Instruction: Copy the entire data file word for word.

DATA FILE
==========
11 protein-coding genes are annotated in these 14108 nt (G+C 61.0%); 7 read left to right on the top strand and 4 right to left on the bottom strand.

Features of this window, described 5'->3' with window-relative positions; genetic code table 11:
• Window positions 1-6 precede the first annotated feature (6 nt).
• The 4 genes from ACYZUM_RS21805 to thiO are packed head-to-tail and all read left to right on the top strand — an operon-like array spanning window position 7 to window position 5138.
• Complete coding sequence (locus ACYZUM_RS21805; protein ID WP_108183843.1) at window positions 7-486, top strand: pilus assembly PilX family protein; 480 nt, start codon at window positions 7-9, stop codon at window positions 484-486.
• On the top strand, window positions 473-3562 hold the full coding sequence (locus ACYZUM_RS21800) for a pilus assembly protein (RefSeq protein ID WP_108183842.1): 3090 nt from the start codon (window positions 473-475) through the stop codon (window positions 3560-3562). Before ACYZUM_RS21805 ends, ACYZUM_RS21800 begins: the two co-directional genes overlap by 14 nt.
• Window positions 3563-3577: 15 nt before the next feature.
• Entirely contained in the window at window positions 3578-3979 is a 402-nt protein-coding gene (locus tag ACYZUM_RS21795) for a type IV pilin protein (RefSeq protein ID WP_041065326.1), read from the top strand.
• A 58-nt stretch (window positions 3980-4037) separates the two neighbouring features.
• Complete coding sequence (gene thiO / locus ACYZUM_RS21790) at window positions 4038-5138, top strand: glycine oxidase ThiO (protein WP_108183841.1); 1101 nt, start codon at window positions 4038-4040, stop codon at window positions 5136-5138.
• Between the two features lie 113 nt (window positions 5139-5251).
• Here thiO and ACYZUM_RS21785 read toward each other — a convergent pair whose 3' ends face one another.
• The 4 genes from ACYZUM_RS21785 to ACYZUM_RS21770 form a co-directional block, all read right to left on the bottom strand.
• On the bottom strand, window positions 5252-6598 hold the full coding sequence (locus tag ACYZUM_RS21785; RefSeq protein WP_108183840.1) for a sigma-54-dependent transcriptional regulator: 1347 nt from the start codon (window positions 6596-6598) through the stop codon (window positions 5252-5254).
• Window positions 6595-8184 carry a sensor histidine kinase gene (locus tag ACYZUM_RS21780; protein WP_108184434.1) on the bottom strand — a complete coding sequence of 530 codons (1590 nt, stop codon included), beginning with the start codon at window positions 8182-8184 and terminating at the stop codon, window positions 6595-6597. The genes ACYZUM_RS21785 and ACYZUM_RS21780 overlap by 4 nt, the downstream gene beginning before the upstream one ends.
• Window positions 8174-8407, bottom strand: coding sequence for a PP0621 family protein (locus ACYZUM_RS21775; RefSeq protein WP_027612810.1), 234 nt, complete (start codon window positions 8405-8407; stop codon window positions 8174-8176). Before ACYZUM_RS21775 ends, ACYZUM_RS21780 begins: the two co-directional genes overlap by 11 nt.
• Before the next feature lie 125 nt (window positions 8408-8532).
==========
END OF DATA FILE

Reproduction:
11 protein-coding genes are annotated in these 14108 nt (G+C 61.0%); 7 read left to right on the top strand and 4 right to left on the bottom strand.

Features of this window, described 5'->3' with window-relative positions; genetic code table 11:
• Window positions 1-6 precede the first annotated feature (6 nt).
• The 4 genes from ACYZUM_RS21805 to thiO are packed head-to-tail and all read left to right on the top strand — an operon-like array spanning window position 7 to window position 5138.
• Complete coding sequence (locus ACYZUM_RS21805; protein ID WP_108183843.1) at window positions 7-486, top strand: pilus assembly PilX family protein; 480 nt, start codon at window positions 7-9, stop codon at window positions 484-486.
• On the top strand, window positions 473-3562 hold the full coding sequence (locus ACYZUM_RS21800) for a pilus assembly protein (RefSeq protein ID WP_108183842.1): 3090 nt from the start codon (window positions 473-475) through the stop codon (window positions 3560-3562). Before ACYZUM_RS21805 ends, ACYZUM_RS21800 begins: the two co-directional genes overlap by 14 nt.
• Window positions 3563-3577: 15 nt before the next feature.
• Entirely contained in the window at window positions 3578-3979 is a 402-nt protein-coding gene (locus tag ACYZUM_RS21795) for a type IV pilin protein (RefSeq protein ID WP_041065326.1), read from the top strand.
• A 58-nt stretch (window positions 3980-4037) separates the two neighbouring features.
• Complete coding sequence (gene thiO / locus ACYZUM_RS21790) at window positions 4038-5138, top strand: glycine oxidase ThiO (protein WP_108183841.1); 1101 nt, start codon at window positions 4038-4040, stop codon at window positions 5136-5138.
• Between the two features lie 113 nt (window positions 5139-5251).
• Here thiO and ACYZUM_RS21785 read toward each other — a convergent pair whose 3' ends face one another.
• The 4 genes from ACYZUM_RS21785 to ACYZUM_RS21770 form a co-directional block, all read right to left on the bottom strand.
• On the bottom strand, window positions 5252-6598 hold the full coding sequence (locus tag ACYZUM_RS21785; RefSeq protein WP_108183840.1) for a sigma-54-dependent transcriptional regulator: 1347 nt from the start codon (window positions 6596-6598) through the stop codon (window positions 5252-5254).
• Window positions 6595-8184 carry a sensor histidine kinase gene (locus tag ACYZUM_RS21780; protein WP_108184434.1) on the bottom strand — a complete coding sequence of 530 codons (1590 nt, stop codon included), beginning with the start codon at window positions 8182-8184 and terminating at the stop codon, window positions 6595-6597. The genes ACYZUM_RS21785 and ACYZUM_RS21780 overlap by 4 nt, the downstream gene beginning before the upstream one ends.
• Window positions 8174-8407, bottom strand: coding sequence for a PP0621 family protein (locus ACYZUM_RS21775; RefSeq protein WP_027612810.1), 234 nt, complete (start codon window positions 8405-8407; stop codon window positions 8174-8176). Before ACYZUM_RS21775 ends, ACYZUM_RS21780 begins: the two co-directional genes overlap by 11 nt.
• Before the next feature lie 125 nt (window positions 8408-8532).